The mild sarcasm in the title notwithstanding, I think what Johns Hopkins is doing is fantastic (emphasis added):
Currently, most biomedical graduate programs teach first year students in separate silos, giving them separate courses in biochemistry, cell biology, physiology, and so on. The proposed new model would instead divide biology up into the key underlying processes — gene expression, metabolism and cell fate and function. Instructors would teach each of these key processes, or “nodes,” in an integrated bottom-to-top manner, incorporating important information from the molecular scale all the way up to the whole organism.
A second major component of the new curriculum would be a year-long, hands-on course in methods and techniques, providing students with skills to pursue their research interests.
“We think the new curriculum would create a valuable foundation for today’s graduate students in the life sciences,” says co-author Jon R. Lorsch, a professor in the Department of Biophysics and Biophysical Chemistry. “Organizing the material into nodes, which is the way biological systems are actually arranged, will help students retain more of what they learn, and the techniques course will prime them to tackle fundamental biological questions with whatever methods are required.”
The proposal follows an innovative curriculum that was implemented for medical students by Johns Hopkins University School of Medicine in 2009, called Genes to Society. The changes were designed to encourage students to see patients in a larger context, integrating the biological and physical aspects with the social, cultural, psychological and environmental variables that also affect their health. Such integration is viewed as critical to realizing the promise of personalized medicine, which was made possible by the human genome project.
I understand the Zack Beauchamps out there apply a national politics filter to almost everything they write. I get why they spend time on climate change and stem cells rather than space physics. I accept my thesis really wasn’t very interesting. But can we please stop pretending that science begins and ends with climate change? Can we stop equating a position on two or three hot-button issues with “science?” The U.S. spends some $400 billion on R&D every year. In 2006 over 1 million papers were published in 23,000-odd peer-reviewed journals. Are we going to reduce all of this to nothing more than the latest IPCC report?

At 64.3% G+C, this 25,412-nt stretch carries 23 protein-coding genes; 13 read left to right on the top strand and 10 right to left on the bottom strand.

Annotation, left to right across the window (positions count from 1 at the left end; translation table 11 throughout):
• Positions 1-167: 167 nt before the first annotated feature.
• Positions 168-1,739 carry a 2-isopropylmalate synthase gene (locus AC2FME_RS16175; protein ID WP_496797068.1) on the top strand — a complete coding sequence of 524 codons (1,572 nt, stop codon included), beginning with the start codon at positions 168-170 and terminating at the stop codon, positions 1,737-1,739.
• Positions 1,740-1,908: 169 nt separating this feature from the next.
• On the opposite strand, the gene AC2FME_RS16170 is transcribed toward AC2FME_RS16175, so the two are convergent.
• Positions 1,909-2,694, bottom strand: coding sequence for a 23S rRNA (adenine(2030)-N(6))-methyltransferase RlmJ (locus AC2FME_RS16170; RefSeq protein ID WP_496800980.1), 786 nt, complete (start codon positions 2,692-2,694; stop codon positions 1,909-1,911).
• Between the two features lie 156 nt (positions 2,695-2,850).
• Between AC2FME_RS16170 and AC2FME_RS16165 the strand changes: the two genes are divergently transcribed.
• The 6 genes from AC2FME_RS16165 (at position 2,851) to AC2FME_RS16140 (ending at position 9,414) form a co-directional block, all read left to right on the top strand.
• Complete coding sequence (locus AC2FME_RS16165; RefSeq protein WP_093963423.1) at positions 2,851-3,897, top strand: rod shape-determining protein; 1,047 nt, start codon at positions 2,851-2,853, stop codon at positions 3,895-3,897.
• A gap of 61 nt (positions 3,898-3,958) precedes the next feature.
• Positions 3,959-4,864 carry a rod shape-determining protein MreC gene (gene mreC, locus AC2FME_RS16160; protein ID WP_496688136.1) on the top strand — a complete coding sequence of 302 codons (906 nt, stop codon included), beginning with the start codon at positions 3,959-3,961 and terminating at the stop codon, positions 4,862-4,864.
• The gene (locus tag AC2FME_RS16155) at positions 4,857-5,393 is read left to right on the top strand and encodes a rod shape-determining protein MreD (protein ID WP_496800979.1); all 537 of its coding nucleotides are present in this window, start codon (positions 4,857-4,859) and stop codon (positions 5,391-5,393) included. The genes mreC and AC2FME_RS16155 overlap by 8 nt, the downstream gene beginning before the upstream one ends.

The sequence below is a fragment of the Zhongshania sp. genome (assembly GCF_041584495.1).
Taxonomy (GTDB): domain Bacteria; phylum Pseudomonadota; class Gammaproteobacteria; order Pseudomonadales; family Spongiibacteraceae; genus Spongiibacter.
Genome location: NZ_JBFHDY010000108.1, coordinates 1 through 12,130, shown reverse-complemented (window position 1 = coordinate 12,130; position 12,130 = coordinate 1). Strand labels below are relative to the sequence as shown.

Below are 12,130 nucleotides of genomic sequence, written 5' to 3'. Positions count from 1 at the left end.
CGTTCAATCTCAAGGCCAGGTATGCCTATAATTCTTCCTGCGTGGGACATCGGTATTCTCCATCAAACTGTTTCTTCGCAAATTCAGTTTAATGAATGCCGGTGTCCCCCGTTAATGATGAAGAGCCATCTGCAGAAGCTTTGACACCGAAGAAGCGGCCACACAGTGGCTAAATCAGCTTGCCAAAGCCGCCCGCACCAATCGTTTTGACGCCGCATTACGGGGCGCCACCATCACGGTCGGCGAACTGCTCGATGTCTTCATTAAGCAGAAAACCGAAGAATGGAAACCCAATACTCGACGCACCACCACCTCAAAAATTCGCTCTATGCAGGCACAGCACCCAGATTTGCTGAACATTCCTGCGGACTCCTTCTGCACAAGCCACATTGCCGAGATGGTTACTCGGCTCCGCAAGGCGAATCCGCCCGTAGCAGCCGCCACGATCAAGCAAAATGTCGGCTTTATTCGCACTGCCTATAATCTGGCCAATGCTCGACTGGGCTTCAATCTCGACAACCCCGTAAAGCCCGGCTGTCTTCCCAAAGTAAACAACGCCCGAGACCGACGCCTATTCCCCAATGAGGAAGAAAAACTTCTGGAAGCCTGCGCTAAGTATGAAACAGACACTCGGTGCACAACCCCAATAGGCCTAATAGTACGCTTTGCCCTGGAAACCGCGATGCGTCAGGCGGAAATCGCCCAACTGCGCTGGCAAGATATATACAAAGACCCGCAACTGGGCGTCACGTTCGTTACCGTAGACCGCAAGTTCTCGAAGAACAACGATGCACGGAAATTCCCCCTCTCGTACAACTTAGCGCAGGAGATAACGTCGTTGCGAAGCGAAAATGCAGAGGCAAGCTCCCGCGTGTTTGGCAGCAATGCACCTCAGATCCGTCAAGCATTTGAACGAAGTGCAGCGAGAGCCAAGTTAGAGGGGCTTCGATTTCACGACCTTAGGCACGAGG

I assure you I too want to stop global warming. But come on. Most research has absolutely nothing to do with politics at any scale. It cheapens the whole experience to brand me as pro or anti-science based on a single issue. It is possible to engage with and care about science without giving a damn about cap-and-trade.
You may not know this from reading the political blogosphere, but there is in fact more to science than climate change.
Why would anybody ask a politician about his views on a scientific question? Nobody ever asks what Sarah Palin thinks about dark matter, or what John Boehner thinks about quantum entanglement. (For that matter, I’ve never heard Keith Ellison pressed for his views on evolution.) There are lots of good reasons not to wonder what Rick Perry thinks about scientific questions, foremost amongst them that there are probably fewer than 10,000 people in the United States whose views on disputed questions regarding evolution are worth consulting, and they are not politicians; they are scientists.
Let me narrow in on a specific type of claim made Chait, Drum, and Beauchamp, where they seem to use evolution and climate change (ECC) as a kind of indicator for Rick Perry’s decision-making and governance ability writ-large. Here’s Chait (emphasis added):
Likewise, Perry’s evolution skepticism signals a strong commitment to conservative values over the conclusions of data and experts. On a deeper level, he is demonstrating social solidarity with conservatives against the intellectual elites they resent. He probably won’t have to make a presidential decision on teaching evolution, but his answers to questions about it tell you a great deal about how he would govern.
This claim is rather strange. Many practicing scientists dispute evolution and climate change. These intellectual blind-spots don’t prevent them from designing circuits, writing Matlab code, solving differential equations, or analyzing datasets. (I’m thinking of specific people I know here.) If their stance on ECC doesn’t necessarily impact decision-making in other areas of science, how can it tell you anything useful outside of science?
It’s even stranger to use ECC when we have Rick Perry’s actual record as a governor, stated political views and publications to turn to. Surely these are much better governance indicators than passing comments on evolution. I see no need to use a bad indicator when better ones are easily available. Given that Chait et al. have themselves written extensively on Perry’s record, they shouldn’t have to reference either evolution or climate change.
I suspect that liberals view ECC the way conservatives view public displays of Christian piety. Both represent cultural markers as much as they do a policy agenda. And that’s okay with me. Political leaders are more than people who advance legislation we support. By that measure we know we will often be disappointed in the end anyway. When you see yourself losing on the substance, public affirmation of your values can become even more important. Liberals want to live in an America where everyone embraces evolution and climate change. Since that won’t happen anytime soon, at the very least they’ll make damned sure our President embraces them. Put another way, liberals want politicians who believe in ECC because, well, they want politicians who believe in ECC. I wish they’d just say that.